Source: (2008) Cultural Dynamics. 20(2):167-192.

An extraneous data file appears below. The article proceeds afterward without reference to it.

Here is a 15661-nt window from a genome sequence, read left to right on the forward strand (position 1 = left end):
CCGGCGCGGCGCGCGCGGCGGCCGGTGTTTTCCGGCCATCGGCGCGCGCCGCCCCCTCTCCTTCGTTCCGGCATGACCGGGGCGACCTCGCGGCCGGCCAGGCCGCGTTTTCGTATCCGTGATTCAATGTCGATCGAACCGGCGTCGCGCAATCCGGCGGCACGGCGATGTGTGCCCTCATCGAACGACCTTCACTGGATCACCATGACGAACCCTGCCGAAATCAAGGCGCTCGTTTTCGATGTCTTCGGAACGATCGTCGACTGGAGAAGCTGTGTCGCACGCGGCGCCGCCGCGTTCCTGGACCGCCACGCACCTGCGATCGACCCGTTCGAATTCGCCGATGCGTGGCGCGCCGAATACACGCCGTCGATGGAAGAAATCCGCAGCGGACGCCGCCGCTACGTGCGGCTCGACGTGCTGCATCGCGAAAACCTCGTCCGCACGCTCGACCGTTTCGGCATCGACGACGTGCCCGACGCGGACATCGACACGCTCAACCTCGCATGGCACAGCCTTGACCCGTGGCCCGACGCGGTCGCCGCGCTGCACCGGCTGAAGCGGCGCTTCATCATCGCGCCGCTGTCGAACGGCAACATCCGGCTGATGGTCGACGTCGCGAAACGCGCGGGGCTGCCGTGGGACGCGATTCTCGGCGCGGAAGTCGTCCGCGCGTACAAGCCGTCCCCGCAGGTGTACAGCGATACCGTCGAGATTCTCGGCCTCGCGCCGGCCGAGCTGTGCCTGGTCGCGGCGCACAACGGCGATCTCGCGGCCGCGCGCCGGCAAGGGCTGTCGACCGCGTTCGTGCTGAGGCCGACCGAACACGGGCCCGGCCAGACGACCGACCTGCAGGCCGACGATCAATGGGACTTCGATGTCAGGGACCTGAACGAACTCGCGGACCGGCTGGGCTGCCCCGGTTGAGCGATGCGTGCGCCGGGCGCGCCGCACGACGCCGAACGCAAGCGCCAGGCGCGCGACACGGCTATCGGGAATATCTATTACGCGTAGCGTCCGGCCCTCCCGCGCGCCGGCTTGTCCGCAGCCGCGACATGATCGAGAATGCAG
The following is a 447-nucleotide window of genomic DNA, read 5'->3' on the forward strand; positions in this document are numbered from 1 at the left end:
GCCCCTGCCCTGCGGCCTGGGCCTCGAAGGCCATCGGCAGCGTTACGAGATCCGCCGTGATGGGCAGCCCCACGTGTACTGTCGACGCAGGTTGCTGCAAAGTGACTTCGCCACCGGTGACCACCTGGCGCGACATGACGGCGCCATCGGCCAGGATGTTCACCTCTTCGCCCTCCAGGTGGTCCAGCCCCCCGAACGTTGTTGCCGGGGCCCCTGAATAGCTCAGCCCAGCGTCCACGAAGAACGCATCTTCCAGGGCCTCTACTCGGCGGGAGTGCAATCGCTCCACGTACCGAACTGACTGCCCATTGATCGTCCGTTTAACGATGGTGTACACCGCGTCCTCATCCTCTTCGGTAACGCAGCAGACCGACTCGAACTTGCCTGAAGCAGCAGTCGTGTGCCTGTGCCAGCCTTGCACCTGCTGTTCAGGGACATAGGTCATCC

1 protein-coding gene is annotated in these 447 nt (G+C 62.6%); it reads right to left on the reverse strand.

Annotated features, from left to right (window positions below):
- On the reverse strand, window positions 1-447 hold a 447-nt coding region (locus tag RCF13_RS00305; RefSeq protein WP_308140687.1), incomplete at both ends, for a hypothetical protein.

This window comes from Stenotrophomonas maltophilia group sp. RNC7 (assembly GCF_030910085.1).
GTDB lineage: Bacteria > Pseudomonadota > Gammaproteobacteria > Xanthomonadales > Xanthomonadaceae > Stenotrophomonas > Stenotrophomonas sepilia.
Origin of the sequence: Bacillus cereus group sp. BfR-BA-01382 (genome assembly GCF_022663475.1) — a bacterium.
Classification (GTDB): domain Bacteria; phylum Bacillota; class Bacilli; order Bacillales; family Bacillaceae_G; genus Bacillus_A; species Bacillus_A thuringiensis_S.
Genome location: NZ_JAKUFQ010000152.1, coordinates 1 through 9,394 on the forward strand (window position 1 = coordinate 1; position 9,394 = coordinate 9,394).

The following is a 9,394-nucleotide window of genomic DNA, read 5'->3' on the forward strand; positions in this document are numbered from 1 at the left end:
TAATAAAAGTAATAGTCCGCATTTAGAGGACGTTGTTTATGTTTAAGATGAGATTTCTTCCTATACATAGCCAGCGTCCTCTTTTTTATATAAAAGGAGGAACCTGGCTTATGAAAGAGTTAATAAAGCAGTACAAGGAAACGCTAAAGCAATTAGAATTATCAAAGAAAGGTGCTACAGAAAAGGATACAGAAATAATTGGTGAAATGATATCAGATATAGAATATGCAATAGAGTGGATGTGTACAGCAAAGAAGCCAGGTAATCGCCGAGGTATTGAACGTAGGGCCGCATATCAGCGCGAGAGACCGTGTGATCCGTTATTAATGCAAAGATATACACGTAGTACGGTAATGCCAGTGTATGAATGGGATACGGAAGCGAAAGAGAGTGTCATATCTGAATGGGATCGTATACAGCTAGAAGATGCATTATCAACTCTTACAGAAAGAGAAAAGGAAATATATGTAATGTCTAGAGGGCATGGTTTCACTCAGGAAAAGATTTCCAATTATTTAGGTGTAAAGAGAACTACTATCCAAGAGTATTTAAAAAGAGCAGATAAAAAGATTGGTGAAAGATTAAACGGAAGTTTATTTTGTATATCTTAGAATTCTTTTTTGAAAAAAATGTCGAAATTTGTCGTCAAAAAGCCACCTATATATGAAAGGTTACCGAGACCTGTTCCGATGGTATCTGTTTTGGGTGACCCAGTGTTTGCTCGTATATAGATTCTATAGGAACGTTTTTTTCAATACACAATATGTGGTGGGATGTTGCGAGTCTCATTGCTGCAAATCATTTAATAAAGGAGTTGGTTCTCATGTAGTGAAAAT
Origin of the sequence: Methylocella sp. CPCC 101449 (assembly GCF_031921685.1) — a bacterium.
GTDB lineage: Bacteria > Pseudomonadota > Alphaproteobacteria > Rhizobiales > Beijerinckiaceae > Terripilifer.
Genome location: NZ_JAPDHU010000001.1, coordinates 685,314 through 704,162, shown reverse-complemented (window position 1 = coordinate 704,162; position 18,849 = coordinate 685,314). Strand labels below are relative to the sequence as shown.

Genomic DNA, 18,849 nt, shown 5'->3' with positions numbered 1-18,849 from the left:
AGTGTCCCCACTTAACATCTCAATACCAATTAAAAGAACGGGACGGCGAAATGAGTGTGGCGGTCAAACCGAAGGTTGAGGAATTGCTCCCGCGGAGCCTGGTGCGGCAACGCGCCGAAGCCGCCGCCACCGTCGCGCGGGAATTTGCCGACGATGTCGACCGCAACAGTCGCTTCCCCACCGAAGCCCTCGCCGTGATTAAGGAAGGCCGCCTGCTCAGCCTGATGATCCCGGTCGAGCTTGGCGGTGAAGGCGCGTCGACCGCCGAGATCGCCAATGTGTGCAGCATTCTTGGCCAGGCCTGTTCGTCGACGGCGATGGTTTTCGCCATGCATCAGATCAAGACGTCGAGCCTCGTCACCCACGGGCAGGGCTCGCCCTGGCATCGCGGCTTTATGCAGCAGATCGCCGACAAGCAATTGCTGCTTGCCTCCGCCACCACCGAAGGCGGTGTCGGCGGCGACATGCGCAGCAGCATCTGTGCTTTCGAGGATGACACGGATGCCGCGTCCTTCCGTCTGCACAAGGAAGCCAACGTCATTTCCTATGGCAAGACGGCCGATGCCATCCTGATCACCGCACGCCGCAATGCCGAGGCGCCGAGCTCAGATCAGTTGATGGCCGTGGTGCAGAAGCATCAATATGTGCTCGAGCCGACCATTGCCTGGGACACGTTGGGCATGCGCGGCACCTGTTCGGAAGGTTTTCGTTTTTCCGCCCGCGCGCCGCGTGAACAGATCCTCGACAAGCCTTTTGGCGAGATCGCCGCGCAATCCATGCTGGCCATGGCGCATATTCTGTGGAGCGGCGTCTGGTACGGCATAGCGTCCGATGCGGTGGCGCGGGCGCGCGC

Increasingly today, Fanon's imagination of the postcolonial subject of difference is reconceived in the mode of an international human rights discourse along the lines of reconciliation and reparations. South Africa's Truth and Reconciliation Commission has become the paradigmatic instance of a state mechanism capable of inducing the change from nationalist to politico-social consciousness; so pervasive is its influence that Moroccan and Algerian commissions refer explicitly to the South African example and openly cite it as a model of reconciling the people. This article examines the ways that women's testimony of political violence is called upon in the nationalist postcolony to signify both a primitive sphere outside the boundaries of national memory and public debate and the progressive character of inclusion at the advent of the new state. This paradox is illustrated in the South African TRC's commitment to symbolic reparation and to providing a space for women's testimony despite the refusal of most women to testify. What conceptions of the human are naturalized in state-mandated projects of healing that depend upon such narratives? What new forms of subjection and resistance await the citizens of the modern postcolonial state? It is with these questions about the power of the symbol to deny `voice' while granting the rights of speech that I turn to Asia Djebar's Blanc de l'Algérie, Antjie Krog's Country of My Skull and Zoe Wicomb's David's Story as a counter to the politics of testimony. (author's abstract)